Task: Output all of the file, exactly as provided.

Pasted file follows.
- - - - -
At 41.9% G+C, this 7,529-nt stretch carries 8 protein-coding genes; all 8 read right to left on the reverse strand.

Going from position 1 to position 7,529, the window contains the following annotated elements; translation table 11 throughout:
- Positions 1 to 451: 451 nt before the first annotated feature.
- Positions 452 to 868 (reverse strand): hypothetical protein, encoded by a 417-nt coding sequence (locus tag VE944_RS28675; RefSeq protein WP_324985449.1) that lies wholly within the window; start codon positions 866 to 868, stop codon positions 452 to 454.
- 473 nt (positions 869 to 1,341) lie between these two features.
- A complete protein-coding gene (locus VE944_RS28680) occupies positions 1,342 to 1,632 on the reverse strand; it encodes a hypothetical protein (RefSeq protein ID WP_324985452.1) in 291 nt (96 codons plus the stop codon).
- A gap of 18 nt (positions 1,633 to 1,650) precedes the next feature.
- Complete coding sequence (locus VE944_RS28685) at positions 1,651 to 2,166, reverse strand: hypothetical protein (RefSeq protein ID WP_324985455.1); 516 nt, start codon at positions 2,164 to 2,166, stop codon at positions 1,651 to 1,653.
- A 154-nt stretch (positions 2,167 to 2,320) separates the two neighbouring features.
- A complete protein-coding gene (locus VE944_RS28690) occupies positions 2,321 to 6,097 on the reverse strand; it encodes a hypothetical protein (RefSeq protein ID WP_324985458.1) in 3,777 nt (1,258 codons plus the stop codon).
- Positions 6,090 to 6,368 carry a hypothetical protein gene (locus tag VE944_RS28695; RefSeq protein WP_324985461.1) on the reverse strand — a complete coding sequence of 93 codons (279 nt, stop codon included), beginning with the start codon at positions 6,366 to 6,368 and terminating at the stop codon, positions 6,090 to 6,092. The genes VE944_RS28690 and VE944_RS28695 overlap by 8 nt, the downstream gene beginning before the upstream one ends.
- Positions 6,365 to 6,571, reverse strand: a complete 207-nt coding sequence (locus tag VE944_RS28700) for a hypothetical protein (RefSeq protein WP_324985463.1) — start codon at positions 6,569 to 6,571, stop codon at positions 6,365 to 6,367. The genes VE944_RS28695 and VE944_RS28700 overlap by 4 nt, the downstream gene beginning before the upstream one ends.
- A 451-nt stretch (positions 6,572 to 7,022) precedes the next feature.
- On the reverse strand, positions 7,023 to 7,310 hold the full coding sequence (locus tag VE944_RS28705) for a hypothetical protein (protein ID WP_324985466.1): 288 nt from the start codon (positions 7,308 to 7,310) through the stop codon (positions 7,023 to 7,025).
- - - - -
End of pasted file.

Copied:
At 41.9% G+C, this 7,529-nt stretch carries 8 protein-coding genes; all 8 read right to left on the reverse strand.

Going from position 1 to position 7,529, the window contains the following annotated elements; translation table 11 throughout:
- Positions 1 to 451: 451 nt before the first annotated feature.
- Positions 452 to 868 (reverse strand): hypothetical protein, encoded by a 417-nt coding sequence (locus tag VE944_RS28675; RefSeq protein WP_324985449.1) that lies wholly within the window; start codon positions 866 to 868, stop codon positions 452 to 454.
- 473 nt (positions 869 to 1,341) lie between these two features.
- A complete protein-coding gene (locus VE944_RS28680) occupies positions 1,342 to 1,632 on the reverse strand; it encodes a hypothetical protein (RefSeq protein ID WP_324985452.1) in 291 nt (96 codons plus the stop codon).
- A gap of 18 nt (positions 1,633 to 1,650) precedes the next feature.
- Complete coding sequence (locus VE944_RS28685) at positions 1,651 to 2,166, reverse strand: hypothetical protein (RefSeq protein ID WP_324985455.1); 516 nt, start codon at positions 2,164 to 2,166, stop codon at positions 1,651 to 1,653.
- A 154-nt stretch (positions 2,167 to 2,320) separates the two neighbouring features.
- A complete protein-coding gene (locus VE944_RS28690) occupies positions 2,321 to 6,097 on the reverse strand; it encodes a hypothetical protein (RefSeq protein ID WP_324985458.1) in 3,777 nt (1,258 codons plus the stop codon).
- Positions 6,090 to 6,368 carry a hypothetical protein gene (locus tag VE944_RS28695; RefSeq protein WP_324985461.1) on the reverse strand — a complete coding sequence of 93 codons (279 nt, stop codon included), beginning with the start codon at positions 6,366 to 6,368 and terminating at the stop codon, positions 6,090 to 6,092. The genes VE944_RS28690 and VE944_RS28695 overlap by 8 nt, the downstream gene beginning before the upstream one ends.
- Positions 6,365 to 6,571, reverse strand: a complete 207-nt coding sequence (locus tag VE944_RS28700) for a hypothetical protein (RefSeq protein WP_324985463.1) — start codon at positions 6,569 to 6,571, stop codon at positions 6,365 to 6,367. The genes VE944_RS28695 and VE944_RS28700 overlap by 4 nt, the downstream gene beginning before the upstream one ends.
- A 451-nt stretch (positions 6,572 to 7,022) precedes the next feature.
- On the reverse strand, positions 7,023 to 7,310 hold the full coding sequence (locus tag VE944_RS28705) for a hypothetical protein (protein ID WP_324985466.1): 288 nt from the start codon (positions 7,308 to 7,310) through the stop codon (positions 7,023 to 7,025).